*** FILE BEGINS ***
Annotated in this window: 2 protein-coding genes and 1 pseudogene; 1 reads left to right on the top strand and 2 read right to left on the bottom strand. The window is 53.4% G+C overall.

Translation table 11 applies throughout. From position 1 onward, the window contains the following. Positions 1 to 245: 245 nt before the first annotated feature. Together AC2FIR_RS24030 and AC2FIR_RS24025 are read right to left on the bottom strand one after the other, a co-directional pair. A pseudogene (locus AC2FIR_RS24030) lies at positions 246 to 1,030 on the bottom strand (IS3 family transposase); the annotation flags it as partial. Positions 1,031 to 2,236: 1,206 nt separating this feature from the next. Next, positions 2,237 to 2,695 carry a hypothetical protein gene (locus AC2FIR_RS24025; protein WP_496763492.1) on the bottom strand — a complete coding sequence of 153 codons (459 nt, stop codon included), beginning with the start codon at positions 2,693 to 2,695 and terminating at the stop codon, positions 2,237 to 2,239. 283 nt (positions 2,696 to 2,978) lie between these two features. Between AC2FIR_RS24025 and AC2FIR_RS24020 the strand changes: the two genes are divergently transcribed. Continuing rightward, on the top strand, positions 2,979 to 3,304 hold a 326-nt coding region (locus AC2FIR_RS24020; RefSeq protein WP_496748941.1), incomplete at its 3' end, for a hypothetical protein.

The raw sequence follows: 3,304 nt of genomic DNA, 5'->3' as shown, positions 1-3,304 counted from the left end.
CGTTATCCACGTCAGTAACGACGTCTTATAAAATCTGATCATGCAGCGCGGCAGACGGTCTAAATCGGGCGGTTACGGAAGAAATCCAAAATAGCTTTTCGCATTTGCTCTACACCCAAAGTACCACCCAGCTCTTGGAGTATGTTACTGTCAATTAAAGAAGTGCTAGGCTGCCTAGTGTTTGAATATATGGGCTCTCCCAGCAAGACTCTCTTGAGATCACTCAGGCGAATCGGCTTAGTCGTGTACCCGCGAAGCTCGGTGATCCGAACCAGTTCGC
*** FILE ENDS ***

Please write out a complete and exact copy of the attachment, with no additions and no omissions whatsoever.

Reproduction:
Annotated in this window: 2 protein-coding genes and 1 pseudogene; 1 reads left to right on the top strand and 2 read right to left on the bottom strand. The window is 53.4% G+C overall.

Translation table 11 applies throughout. From position 1 onward, the window contains the following. Positions 1 to 245: 245 nt before the first annotated feature. Together AC2FIR_RS24030 and AC2FIR_RS24025 are read right to left on the bottom strand one after the other, a co-directional pair. A pseudogene (locus AC2FIR_RS24030) lies at positions 246 to 1,030 on the bottom strand (IS3 family transposase); the annotation flags it as partial. Positions 1,031 to 2,236: 1,206 nt separating this feature from the next. Next, positions 2,237 to 2,695 carry a hypothetical protein gene (locus AC2FIR_RS24025; protein WP_496763492.1) on the bottom strand — a complete coding sequence of 153 codons (459 nt, stop codon included), beginning with the start codon at positions 2,693 to 2,695 and terminating at the stop codon, positions 2,237 to 2,239. 283 nt (positions 2,696 to 2,978) lie between these two features. Between AC2FIR_RS24025 and AC2FIR_RS24020 the strand changes: the two genes are divergently transcribed. Continuing rightward, on the top strand, positions 2,979 to 3,304 hold a 326-nt coding region (locus AC2FIR_RS24020; RefSeq protein WP_496748941.1), incomplete at its 3' end, for a hypothetical protein.

The raw sequence follows: 3,304 nt of genomic DNA, 5'->3' as shown, positions 1-3,304 counted from the left end.
CGTTATCCACGTCAGTAACGACGTCTTATAAAATCTGATCATGCAGCGCGGCAGACGGTCTAAATCGGGCGGTTACGGAAGAAATCCAAAATAGCTTTTCGCATTTGCTCTACACCCAAAGTACCACCCAGCTCTTGGAGTATGTTACTGTCAATTAAAGAAGTGCTAGGCTGCCTAGTGTTTGAATATATGGGCTCTCCCAGCAAGACTCTCTTGAGATCACTCAGGCGAATCGGCTTAGTCGTGTACCCGCGAAGCTCGGTGATCCGAACCAGTTCGC